So he took the mound, and he set down the Angels one more time, in order, on 10 pitches. Holland's 113-pitch, eight-inning, three-hit, one-run performance at Angel Stadium followed a 116-pitch, three-hit, 11-strikeout shutout in his previous start. The Rangers are still monitoring his workload, but the left-hander looks strong.
"Everything feels good," Holland said. "They asked me that right before I came back here off the DL -- 'Are you ready to go?' When you say you're ready to go, it means you're ready to go full steam."
Holland has made this type of comeback before, at this same time last year -- left knee surgery kept him out until September 2014. When he came back from that injury, he did the same thing he's doing now: Holland allowed two runs or fewer in each of his six starts last season, good for a 1.46 ERA, even lower than the 2.15 ERA he's posted in his return this season. He said going through the recovery process before has made him a better pitcher.
"I would say it's definitely paid a dividend," Holland said. "It's helped out for sure with the mental side of the game. Going through what I went through is a very frustrating thing.
"Just because I got hurt, I've got to continue to go out there and show that I'm healthy, I'm ready to go."
Holland said he knows the importance of maintaining his health, and will be honest with the Texas coaching staff if he feels fatigued or hurt. The last thing he wants is to go back on the disabled list during a playoff race.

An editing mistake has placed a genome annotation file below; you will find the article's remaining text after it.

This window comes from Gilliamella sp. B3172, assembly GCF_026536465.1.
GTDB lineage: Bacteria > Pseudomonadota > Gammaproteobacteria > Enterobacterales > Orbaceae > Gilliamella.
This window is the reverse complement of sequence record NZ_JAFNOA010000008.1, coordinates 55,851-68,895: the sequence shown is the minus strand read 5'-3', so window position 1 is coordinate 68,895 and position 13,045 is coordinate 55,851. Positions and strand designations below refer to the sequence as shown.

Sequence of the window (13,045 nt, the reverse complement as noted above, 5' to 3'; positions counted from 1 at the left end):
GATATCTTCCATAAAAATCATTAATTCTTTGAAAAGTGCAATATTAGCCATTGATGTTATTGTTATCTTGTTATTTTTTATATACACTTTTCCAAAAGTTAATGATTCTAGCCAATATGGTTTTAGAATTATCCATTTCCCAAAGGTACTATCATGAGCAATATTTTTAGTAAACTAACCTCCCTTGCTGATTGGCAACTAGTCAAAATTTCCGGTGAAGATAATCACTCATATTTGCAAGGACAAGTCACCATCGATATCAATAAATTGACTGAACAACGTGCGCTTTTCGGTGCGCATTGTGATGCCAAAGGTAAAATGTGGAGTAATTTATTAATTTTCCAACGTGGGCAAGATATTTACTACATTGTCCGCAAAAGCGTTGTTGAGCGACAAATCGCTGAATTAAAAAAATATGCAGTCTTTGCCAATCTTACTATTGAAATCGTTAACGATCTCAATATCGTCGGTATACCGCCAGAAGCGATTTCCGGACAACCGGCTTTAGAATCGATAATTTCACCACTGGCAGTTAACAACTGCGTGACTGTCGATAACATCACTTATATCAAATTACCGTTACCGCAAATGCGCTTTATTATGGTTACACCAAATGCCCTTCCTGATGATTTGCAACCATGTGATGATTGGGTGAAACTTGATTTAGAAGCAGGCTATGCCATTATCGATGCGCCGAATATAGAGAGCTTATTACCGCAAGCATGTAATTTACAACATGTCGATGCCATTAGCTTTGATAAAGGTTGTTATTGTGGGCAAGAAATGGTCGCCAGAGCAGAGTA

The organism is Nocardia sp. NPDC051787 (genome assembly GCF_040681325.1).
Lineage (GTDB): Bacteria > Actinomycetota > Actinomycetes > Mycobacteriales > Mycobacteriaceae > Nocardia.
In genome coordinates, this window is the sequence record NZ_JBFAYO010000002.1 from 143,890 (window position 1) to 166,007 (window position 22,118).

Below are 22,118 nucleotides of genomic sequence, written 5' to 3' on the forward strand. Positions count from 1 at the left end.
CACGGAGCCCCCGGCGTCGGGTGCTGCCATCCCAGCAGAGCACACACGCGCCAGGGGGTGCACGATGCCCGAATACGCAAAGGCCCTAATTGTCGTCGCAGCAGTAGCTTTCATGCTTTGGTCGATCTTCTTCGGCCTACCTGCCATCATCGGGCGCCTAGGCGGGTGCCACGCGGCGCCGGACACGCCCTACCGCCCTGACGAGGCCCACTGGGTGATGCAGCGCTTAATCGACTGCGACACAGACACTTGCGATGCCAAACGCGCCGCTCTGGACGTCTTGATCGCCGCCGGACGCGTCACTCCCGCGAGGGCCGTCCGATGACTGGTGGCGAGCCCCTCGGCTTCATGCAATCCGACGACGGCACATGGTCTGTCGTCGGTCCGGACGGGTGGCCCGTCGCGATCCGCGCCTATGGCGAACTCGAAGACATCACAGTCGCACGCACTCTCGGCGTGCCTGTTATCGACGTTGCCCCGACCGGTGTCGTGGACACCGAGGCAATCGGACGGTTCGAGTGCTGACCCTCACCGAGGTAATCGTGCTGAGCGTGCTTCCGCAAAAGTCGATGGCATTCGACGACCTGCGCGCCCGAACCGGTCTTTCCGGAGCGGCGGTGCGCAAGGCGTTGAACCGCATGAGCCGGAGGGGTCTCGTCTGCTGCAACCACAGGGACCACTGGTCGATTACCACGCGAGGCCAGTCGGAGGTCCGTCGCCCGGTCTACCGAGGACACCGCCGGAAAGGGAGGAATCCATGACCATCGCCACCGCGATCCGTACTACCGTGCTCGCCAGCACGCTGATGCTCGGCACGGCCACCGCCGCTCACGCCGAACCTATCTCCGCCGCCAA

Holland is a key piece of the Rangers' rotation down the stretch as they contend for an American League playoff spot, so the effectiveness and durability he's shown since coming off the DL are critical.
"Typically when guys come off that extended DL period, they don't come back that sharp with all their pitches," manager Jeff Banister said. "He's been really impressive in that department."
Banister pointed to the sharpness of Holland's pitches against the Angels, and to the left-hander's control on the mound as indicators of his strength. He pointed to Holland's fastball velocity, which carried through his start in the mid-90s, and even spiked in his eighth and final inning.
"We felt good about sending Derek back out there," Banister said. "We knew he had a little bit left in the tank -- we had seen from the outing before."